• The Tonebenders Podcast is keeping an eye on companies providing additional help and support during this time here
• Need specific sounds for your projects? Indie SFX allow you to get affordable, highly-targeted sound packs as you need them. The best way to support indie SFX creators is to simply get their libraries. If you’re looking for bargains, see everything that’s on sale here – or try a search to find specific libraries here.
If you’re less busy than usual, this could be the chance to improve your creative surroundings.
• Perhaps your home studio needs rebuilding or restructuring? Alex Gregson has been through that, and he’s sharing insights and lessons learned on rebuilding your studio here.
• It might also be a good time to try out new tools or workflows: For example, here are 6 timesavers when working in Pro Tools, tips on making the most of REAPER as a sound design tool, an in-depth guide to using NUENDO for sound design, and essential tips for a healthy sound effects library collection.
• This situation could also be a good opportunity to look at how your sound business is running. Are you happy with your results, creatively and financially – and are there particular areas that’d make more sense to focus on, to grow your business – or types of work that you need to trim away? We’d recommend exploring the Sound Success section of the blog for sound business insights on everything from pricing, project types, collaboration and more.
There are lots of resources available if you want to improve and expand your skillset – both actual courses and individual tutorials and how-to guides. Here are a few:
• Learn game audio online at The School of Video Game Audio, where you can take courses in Wwise, FMOD Studio, Unity, Pure Data and Unreal.
• Take the Interactive Sound Design with Wwise for Unity course – the team at Unity has kindly made this course available for free in the coming months
• Akash Thakkar offers courses in game audio freelancing, as well as game audio networking here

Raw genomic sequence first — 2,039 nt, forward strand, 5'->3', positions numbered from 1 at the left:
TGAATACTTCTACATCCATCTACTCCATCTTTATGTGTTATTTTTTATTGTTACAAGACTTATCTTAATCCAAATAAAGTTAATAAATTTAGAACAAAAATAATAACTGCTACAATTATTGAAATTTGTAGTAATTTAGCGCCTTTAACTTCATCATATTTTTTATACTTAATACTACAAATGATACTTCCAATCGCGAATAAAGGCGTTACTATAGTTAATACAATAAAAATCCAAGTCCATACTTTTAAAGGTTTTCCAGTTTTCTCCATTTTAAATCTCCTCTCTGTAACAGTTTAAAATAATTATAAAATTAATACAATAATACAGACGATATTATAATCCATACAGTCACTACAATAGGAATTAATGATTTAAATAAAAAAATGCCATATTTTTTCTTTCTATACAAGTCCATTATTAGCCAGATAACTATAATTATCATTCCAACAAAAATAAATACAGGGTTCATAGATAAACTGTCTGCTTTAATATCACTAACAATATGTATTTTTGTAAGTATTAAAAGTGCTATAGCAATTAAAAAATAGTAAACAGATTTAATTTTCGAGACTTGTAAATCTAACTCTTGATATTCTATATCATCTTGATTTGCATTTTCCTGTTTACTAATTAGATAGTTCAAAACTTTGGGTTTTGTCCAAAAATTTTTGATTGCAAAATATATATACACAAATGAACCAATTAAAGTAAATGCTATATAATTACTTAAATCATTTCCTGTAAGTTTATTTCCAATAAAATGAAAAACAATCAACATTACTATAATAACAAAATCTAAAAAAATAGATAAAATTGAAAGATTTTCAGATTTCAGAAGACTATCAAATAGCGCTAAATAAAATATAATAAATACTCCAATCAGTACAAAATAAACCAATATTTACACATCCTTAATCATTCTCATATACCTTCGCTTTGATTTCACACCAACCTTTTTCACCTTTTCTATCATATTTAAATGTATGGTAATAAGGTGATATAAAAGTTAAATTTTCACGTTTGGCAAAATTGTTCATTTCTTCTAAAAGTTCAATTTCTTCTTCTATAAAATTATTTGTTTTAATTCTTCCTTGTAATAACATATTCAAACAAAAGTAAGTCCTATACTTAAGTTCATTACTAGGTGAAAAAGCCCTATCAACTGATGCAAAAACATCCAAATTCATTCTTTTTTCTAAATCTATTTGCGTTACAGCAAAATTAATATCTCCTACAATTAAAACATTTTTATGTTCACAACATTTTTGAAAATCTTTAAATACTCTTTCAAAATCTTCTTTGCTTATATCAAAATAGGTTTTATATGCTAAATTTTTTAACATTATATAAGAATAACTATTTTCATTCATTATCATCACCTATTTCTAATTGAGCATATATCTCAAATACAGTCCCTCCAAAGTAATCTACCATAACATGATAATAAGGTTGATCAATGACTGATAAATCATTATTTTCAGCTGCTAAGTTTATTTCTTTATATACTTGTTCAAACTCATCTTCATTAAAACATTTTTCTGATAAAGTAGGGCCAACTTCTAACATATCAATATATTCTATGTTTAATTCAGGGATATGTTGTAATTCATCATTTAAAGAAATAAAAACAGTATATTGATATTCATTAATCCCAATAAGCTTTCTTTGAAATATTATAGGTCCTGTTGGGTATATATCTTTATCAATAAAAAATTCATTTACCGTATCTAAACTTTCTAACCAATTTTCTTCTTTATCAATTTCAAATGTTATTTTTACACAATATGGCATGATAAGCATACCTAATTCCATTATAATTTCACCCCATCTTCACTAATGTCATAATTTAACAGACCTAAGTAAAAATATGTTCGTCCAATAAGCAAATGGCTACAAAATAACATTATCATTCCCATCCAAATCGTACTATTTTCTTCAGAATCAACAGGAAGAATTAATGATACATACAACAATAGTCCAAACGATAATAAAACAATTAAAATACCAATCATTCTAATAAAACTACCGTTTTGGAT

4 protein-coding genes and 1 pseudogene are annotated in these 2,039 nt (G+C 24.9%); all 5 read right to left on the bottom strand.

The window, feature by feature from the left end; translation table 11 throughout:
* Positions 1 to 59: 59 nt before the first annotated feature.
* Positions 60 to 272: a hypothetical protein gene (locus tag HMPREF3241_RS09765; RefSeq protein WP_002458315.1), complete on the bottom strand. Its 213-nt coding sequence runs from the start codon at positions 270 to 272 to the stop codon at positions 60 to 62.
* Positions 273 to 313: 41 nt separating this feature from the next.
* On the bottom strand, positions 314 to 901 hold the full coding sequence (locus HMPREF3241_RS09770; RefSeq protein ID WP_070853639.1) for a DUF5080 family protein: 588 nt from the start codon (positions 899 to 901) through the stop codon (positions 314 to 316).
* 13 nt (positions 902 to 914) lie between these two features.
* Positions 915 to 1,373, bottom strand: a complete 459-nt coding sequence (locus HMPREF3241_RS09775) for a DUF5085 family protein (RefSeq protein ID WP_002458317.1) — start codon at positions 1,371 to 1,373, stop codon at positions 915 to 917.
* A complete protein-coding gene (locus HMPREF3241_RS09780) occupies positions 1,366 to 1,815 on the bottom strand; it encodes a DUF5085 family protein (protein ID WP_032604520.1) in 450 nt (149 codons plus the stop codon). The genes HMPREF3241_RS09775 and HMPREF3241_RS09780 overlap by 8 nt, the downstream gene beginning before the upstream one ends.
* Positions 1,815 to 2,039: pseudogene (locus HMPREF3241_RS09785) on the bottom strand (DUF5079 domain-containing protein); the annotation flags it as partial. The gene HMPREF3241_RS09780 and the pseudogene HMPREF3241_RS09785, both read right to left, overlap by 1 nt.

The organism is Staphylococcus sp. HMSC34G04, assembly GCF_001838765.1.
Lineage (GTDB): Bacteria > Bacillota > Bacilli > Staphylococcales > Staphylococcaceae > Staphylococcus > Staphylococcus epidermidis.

Here are a few how-to guides we’ve found for you here on A Sound Effect:
• How to design futuristic vehicle sound effects
• How to create impressive fire and ice magic sound effects
• Video: How to build 1000s of sci-fi weapon sounds – from a single sample
• How to record exceptional animal sound effects
• How to maintain immersion (+ reduce repetition & listening fatigue) in game audio
• How to create outstanding audio for cinematics
• How To Design Superb Sci-Fi UI Sound Effects
• How to write a (game-changing) audio design document today
• How To Design Stellar Spaceship Sound Effects
• How to create horror sound effects that are truly scary (and gory!)
• How To Design Supreme Sci-Fi Weapon Sound Effects
• How To Record Extremely Loud Things
• The secrets to creating a magic sound effects library
• How to Define Your Creative Goals with Audio Storyboards
• 12 interesting film sound tutorial videos
• Randy Thom: Designing A Movie For Sound
• 10 Second Technique: Tips to Improve Your Sound Design by Barney Oram
• An Introduction to Game Audio Scripting in Unity
• The Key to Audio Branding Success
• The Essential Guide To Recording Weapon Sound Effects – With Watson Wu
• UI Sound Design: Henry Daw, on The Small Sounds That Make A Big Difference
• The Essential Primer to Recording Car Sound Effects
• The Key to Outstanding Animation Sound Design
– find more how-to guides here
Learning new sound skills can open up opportunities for additional revenue – and with the (entirely free) 60+ page Sound Success Guide, you get insights from 20 industry experts on how to get started and succeed in 18 different types of audio jobs.
You may find that you’ve got more time on your hands than usual, which can allow you to catch up on some reading – and why not read something about your craft?